When you have ADHD, getting things done can be a struggle. Keeping focused, maintaining motivation and avoiding distractions can all interfere with your productivity. Here are some tips to help you get organized, stay on task and get those important projects checked off your to-do list.
Many parents who have a child with ADHD may wonder if getting a pet is a good idea. Pets offer a child unconditional love and companionship, and having a pet can help teach kids a lot about responsibility and empathy. As a parent, you will need to assess whether your ADHD child can successfully handle a pet. It takes careful planning and understanding how a pet will fit in with your family’s situation.
Most of us are aware of the benefits of exercise for our bodies. But it is also great for your brain. For individuals with ADHD, exercise can help them focus and leads to changes in the brain that are comparable to the effects of medications used to treat ADHD. The benefits are well worth the effort and can augment other forms of treatment for your ADHD symptoms.
A gap year is simply a break either before or during college. It is a time when students take a break from formal education to do activities like travel, volunteer, study, intern, work, perform or research. The increased maturity, self-confidence and life experience that a gap year can confer, especially for a student with ADHD, is well worth the investment if it means a better chance for your child to succeed in college and, later, in a career.
As the end of the school year approaches, many teens will start thinking about getting a summer job. Besides the money they can earn, they will learn a sense of responsibility as well as have the opportunity to develop greater self-esteem, practice communication with others and sharpen their skills. If you are a parent with an ADHD teen, here are some tips to help them find a job that matches their interests, abilities and attention capacity.
The symptoms of ADHD, which often include an inability to pay attention, distraction, and impaired impulse control can make driving more difficult. A number of studies have confirmed a higher number of car accidents among people with ADHD than the general population. While the cognitive demands of driving can be difficult for those with ADHD, especially teens there are a number of simple steps you can take to be a safe driver and avoid becoming dangerously distracted.
The transition to college for students with ADHD can be stressful and the first year drop out rate can be high. That makes selecting the right college even more important. The college should not only provide accommodations and services to support those with ADHD, but should have a culture and structure that matches well to your symptoms and routines. Here are a number of important criteria to consider when selecting a college that is ADHD-friendly.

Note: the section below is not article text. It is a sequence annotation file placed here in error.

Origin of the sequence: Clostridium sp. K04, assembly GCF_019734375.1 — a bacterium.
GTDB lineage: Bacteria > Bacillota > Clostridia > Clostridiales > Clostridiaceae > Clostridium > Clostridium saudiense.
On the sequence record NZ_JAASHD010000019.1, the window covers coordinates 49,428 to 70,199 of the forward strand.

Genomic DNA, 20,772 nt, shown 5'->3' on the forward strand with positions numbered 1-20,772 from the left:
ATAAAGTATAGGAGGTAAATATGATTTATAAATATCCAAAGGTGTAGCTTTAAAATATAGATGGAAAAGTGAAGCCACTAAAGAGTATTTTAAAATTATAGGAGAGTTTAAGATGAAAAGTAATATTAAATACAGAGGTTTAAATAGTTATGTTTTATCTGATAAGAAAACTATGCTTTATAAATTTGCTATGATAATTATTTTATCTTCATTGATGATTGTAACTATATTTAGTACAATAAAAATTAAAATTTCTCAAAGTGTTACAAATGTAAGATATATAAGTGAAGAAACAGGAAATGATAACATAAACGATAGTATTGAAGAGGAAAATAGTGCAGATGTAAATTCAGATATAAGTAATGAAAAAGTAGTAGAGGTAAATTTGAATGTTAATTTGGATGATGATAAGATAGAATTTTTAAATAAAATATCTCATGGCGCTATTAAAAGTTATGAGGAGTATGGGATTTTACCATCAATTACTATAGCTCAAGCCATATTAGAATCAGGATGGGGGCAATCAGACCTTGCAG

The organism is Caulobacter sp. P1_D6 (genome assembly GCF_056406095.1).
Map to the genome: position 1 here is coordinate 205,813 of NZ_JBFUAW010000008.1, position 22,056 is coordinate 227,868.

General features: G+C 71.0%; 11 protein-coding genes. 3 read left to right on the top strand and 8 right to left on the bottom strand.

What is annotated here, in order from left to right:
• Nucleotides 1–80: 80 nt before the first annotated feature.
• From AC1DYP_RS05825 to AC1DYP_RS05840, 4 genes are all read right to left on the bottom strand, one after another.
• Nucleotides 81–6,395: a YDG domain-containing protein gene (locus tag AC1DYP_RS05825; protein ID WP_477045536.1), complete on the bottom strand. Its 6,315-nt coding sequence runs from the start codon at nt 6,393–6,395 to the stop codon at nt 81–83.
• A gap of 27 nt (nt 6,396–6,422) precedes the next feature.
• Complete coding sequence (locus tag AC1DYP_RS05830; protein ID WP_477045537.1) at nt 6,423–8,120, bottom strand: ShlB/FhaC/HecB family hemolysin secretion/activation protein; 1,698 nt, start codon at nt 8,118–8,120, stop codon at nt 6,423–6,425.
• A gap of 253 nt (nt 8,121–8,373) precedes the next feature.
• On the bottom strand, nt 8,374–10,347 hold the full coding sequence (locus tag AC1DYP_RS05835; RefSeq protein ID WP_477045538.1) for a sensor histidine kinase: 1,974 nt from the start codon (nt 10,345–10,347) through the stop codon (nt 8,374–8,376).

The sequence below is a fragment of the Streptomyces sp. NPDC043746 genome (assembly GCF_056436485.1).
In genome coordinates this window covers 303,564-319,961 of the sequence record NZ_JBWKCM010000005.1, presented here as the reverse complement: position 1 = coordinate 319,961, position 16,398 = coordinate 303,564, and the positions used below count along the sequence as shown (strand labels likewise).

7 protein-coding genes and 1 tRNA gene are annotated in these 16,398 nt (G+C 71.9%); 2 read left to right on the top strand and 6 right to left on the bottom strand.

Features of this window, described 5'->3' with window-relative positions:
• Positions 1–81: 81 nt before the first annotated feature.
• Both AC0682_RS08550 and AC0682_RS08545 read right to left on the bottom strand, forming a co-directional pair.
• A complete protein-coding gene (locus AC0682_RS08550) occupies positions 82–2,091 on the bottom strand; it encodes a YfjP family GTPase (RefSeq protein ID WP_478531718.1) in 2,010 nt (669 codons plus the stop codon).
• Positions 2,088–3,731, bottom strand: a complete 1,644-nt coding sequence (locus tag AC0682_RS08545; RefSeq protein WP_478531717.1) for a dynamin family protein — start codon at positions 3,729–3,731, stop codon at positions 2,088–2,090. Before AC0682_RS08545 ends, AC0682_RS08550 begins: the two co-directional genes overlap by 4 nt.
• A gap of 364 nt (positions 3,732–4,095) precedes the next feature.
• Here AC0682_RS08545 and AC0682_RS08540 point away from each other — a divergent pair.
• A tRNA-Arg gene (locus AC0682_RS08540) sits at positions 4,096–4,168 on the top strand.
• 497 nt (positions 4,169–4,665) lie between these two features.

The transition to college can be difficult for students with ADHD. College is often the time where you need a new set of skills – or maybe just a tune up – to cope with ADHD. In your life before college, high school and your parents together gave you built‐in structure and accountability. But in college you have a lot of unstructured time and you are totally in charge of making all of your own decisions. Here are some strategies to help you study smarter and experience success in college.
You have ADHD and your life seems chaotic and disorganized. You want to add more structure to your daily activities. You need to approach it carefully. Making changes that are too big or complicated, or tackling too much at one time generally won’t work. If you add structure in small steps, you won’t always get it 100 percent right, but you’ll probably be better off than you were before. We offer tips to help you create a daily routine that will give your life structure without being burdensome.
Researchers are discovering that agency, or having a greater sense of control over your own life, is an important component of achieving success and happiness in life. William Stixrud and Ned Johnson explore the powerful implications of using an approach that gives children more agency in their new book, The Self-Driven Child: The Science and Sense of Giving Your Kids More Control Over Their Lives.